For example: The assertion is that if you choose a 64kb stripe size and you store a 2kb text file then that file will be written to a stripe and no other files will be able to be stored in that stripe thereby wasting 62kb of disk space. This concept is as wrong as wrong can be.

The only incidence of disk space being used in this manner is with regard to FILESYSTEM BLOCKS. As files are stored within a disk's filesystem they are written into an available block and as each block written to becomes filled writing continues to the next available block until the file is completely written to the disk and in many instances the last block written will only be partially filled which results in "slack space". OR if a file is smaller than the available block being written to this will also result in slack space. Due to the nature of the method that files are stored on disk this slack space can not used in future writing events to the disk and is considered to be "wasted" space.

This is not the case with regard to "stripes". To the OS a RAID array appears as any other storage device and multiple filesystem blocks may reside in a single stripe element.

As an aside you will notice better performance if you manage to match the filesystem block size to the raid stripe size and only in that arrangement is it possible for a stripe to have wasted slack space.

Summary: If a stripe isn't fully populated (filled) by a single file then the next file, or files, will be placed into that stripe until it is completely "filled". In other words a single stripe can hold multiple files and stripes are always completely filled before disk writes continue on to the next stripe which is on the next disk. Stripes are always completely filled and if a stripe isn't filled on the first pass it will eventually be used during one of the corresponding write(s) until that area of disk is filled.

RAID STRIPE SIZE AND SLACK SPACE by Solarsails
 
Joined
Mar 21, 2021
Messages
4,227 (3.93/day)
Location
Colorado, U.S.A.
System Name HP Compaq 8000 Elite CMT
Processor Intel Core 2 Quad Q9550
Motherboard Hewlett-Packard 3647h
Memory 16GB DDR3
Video Card(s) Asus NVIDIA GeForce GT 1030 2GB GDDR5 (fan-less)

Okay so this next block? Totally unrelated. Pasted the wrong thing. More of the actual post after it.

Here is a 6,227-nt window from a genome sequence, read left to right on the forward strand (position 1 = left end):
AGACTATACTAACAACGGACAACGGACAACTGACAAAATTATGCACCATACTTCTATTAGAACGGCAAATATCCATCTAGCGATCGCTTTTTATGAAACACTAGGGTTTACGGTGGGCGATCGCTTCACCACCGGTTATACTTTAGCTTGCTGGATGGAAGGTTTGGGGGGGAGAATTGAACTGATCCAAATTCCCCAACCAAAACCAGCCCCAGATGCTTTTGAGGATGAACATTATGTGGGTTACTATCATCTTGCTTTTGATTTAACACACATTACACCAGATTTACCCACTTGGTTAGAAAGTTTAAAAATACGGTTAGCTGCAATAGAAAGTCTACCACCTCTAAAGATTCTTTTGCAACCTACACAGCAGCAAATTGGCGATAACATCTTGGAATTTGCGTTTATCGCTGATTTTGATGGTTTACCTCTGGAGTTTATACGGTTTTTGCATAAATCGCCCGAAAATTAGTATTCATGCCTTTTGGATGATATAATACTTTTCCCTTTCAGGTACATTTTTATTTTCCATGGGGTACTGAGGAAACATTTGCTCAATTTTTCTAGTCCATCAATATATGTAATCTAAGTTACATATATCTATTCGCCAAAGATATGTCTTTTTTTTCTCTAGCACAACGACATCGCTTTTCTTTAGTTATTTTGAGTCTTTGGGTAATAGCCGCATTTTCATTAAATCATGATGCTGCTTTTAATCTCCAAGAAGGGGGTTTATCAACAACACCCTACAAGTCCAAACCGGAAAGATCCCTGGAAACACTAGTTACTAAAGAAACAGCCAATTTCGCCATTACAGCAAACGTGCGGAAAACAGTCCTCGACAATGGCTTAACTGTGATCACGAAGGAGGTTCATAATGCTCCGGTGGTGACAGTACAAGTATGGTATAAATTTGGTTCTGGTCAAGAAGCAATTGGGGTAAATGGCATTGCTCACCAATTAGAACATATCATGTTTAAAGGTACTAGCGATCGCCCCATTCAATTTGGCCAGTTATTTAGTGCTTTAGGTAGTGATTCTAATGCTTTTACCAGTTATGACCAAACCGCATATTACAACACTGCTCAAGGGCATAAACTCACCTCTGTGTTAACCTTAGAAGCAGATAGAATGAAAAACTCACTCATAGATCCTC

Storage 2TB Micron SATA SSD; 2TB Seagate Firecuda 3.5" HDD
Display(s) Dell P2416D (2560 x 1440)
Power Supply 12V HP proprietary
Software Windows 10 Pro 64-bit
RAID (Redundant Array of Inexpensive [or independent] Disks)

RAID-0 - Data Striping w/out parity– 2 disk minimum:
Provides improved performance to that of a single, non-RAID-0 drive, and provides additional storage space to work with. This RAID array breaks down the information stored on the hard drive into blocks which are stored on each corresponding RAID-0 hard drive.

Array size: Size of Smallest Drive x Number of Drives

Advantages: This particular array is the easiest to implement, cheapest to implement, and most all controllers will support the use of RAID-0. Can make boot times quicker and make applications load faster.

Disadvantages: Not fault tolerant. In other words if one drive fails, all data is lost.

Recommendation: Do not use it in an environment where data is of the utmost importance such as a law firm or school corporation. If you implement this array, it is HIGHLY recommended that you schedule daily or weekly backup. (Preferably every couple of days or whenever you add new data) I would not use more than four drives either because you run the risk of losing data. One is better off to install RAID-0 in an environment that where applications require a high amount of performance such as gaming or working with digital imaging. Backup is required so that way if one (or all) drives fail, you can recover from the failure.

Nice to add that RAID-0 is not really a RAID as there is no redundancy.
 
Top